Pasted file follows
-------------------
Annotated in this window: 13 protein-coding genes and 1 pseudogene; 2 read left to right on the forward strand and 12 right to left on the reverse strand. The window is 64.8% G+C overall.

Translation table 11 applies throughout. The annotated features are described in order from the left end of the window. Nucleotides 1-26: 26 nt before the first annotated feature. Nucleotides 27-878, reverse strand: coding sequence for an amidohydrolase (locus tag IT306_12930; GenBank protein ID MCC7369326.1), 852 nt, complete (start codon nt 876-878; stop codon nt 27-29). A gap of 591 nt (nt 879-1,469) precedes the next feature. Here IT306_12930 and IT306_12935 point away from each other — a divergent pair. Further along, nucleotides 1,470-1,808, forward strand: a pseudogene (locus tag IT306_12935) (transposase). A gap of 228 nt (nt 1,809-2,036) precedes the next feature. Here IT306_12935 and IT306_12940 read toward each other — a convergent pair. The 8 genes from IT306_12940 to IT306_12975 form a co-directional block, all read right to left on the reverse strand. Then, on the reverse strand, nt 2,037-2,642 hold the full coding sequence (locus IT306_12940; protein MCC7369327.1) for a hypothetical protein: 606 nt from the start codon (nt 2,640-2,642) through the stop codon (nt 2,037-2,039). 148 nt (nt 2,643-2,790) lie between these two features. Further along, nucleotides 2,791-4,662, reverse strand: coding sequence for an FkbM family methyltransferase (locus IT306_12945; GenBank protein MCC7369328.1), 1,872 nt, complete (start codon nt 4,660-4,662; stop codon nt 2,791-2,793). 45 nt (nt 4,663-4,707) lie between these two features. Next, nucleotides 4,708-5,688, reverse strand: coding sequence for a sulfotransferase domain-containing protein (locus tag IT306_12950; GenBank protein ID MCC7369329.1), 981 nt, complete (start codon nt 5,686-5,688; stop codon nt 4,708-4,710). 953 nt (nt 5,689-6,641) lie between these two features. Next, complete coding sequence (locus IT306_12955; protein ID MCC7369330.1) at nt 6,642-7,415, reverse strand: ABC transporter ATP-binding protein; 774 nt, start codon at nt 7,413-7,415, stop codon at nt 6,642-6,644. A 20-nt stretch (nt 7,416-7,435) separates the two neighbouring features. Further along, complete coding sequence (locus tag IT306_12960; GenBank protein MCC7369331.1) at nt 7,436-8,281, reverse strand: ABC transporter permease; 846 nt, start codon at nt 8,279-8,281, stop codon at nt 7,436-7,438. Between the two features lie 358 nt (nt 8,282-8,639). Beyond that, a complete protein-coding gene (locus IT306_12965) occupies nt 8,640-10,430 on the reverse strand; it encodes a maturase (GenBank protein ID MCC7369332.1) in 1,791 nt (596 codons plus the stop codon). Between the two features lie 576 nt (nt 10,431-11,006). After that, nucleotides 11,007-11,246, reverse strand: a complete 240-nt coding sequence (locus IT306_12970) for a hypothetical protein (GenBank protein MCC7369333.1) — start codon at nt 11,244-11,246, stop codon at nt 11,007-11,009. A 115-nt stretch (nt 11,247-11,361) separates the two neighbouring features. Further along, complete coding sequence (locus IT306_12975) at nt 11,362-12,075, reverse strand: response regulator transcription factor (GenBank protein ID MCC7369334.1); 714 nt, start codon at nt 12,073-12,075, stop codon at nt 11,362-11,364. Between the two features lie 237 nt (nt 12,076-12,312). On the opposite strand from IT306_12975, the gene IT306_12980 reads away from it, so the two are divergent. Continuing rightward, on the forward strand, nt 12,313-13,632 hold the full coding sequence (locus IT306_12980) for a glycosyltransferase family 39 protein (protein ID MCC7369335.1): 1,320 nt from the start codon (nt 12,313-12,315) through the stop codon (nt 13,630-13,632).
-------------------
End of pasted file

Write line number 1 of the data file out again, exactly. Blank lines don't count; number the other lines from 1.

Annotated in this window: 13 protein-coding genes and 1 pseudogene; 2 read left to right on the forward strand and 12 right to left on the reverse strand. The window is 64.8% G+C overall.